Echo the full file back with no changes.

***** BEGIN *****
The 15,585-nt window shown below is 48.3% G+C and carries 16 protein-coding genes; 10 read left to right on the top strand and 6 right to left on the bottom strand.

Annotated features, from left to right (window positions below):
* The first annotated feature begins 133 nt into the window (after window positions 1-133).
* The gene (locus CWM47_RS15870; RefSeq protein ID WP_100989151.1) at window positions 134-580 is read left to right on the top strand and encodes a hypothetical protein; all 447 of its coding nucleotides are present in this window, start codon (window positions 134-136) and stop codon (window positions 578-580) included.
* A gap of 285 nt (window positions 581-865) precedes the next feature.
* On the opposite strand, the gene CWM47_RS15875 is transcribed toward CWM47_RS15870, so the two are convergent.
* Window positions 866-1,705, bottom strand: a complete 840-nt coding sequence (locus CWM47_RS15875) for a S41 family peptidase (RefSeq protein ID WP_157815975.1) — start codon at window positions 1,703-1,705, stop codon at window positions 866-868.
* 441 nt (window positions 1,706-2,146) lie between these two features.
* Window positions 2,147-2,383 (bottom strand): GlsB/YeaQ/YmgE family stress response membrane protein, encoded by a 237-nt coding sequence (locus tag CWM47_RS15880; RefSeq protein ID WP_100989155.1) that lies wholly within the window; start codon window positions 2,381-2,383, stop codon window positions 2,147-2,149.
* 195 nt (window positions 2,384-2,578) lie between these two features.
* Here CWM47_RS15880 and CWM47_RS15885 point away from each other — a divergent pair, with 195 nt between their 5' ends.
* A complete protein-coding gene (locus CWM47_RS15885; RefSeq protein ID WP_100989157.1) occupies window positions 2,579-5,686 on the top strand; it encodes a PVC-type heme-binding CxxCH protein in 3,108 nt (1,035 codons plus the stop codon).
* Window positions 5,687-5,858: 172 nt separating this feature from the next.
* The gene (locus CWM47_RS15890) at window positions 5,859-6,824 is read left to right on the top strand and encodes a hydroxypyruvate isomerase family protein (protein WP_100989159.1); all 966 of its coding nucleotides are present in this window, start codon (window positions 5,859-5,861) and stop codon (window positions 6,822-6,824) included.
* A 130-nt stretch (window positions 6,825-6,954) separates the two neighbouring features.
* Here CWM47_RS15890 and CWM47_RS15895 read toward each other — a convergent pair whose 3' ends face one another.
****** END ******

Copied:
The 15,585-nt window shown below is 48.3% G+C and carries 16 protein-coding genes; 10 read left to right on the top strand and 6 right to left on the bottom strand.

Annotated features, from left to right (window positions below):
* The first annotated feature begins 133 nt into the window (after window positions 1-133).
* The gene (locus CWM47_RS15870; RefSeq protein ID WP_100989151.1) at window positions 134-580 is read left to right on the top strand and encodes a hypothetical protein; all 447 of its coding nucleotides are present in this window, start codon (window positions 134-136) and stop codon (window positions 578-580) included.
* A gap of 285 nt (window positions 581-865) precedes the next feature.
* On the opposite strand, the gene CWM47_RS15875 is transcribed toward CWM47_RS15870, so the two are convergent.
* Window positions 866-1,705, bottom strand: a complete 840-nt coding sequence (locus CWM47_RS15875) for a S41 family peptidase (RefSeq protein ID WP_157815975.1) — start codon at window positions 1,703-1,705, stop codon at window positions 866-868.
* 441 nt (window positions 1,706-2,146) lie between these two features.
* Window positions 2,147-2,383 (bottom strand): GlsB/YeaQ/YmgE family stress response membrane protein, encoded by a 237-nt coding sequence (locus tag CWM47_RS15880; RefSeq protein ID WP_100989155.1) that lies wholly within the window; start codon window positions 2,381-2,383, stop codon window positions 2,147-2,149.
* 195 nt (window positions 2,384-2,578) lie between these two features.
* Here CWM47_RS15880 and CWM47_RS15885 point away from each other — a divergent pair, with 195 nt between their 5' ends.
* A complete protein-coding gene (locus CWM47_RS15885; RefSeq protein ID WP_100989157.1) occupies window positions 2,579-5,686 on the top strand; it encodes a PVC-type heme-binding CxxCH protein in 3,108 nt (1,035 codons plus the stop codon).
* Window positions 5,687-5,858: 172 nt separating this feature from the next.
* The gene (locus CWM47_RS15890) at window positions 5,859-6,824 is read left to right on the top strand and encodes a hydroxypyruvate isomerase family protein (protein WP_100989159.1); all 966 of its coding nucleotides are present in this window, start codon (window positions 5,859-5,861) and stop codon (window positions 6,822-6,824) included.
* A 130-nt stretch (window positions 6,825-6,954) separates the two neighbouring features.
* Here CWM47_RS15890 and CWM47_RS15895 read toward each other — a convergent pair whose 3' ends face one another.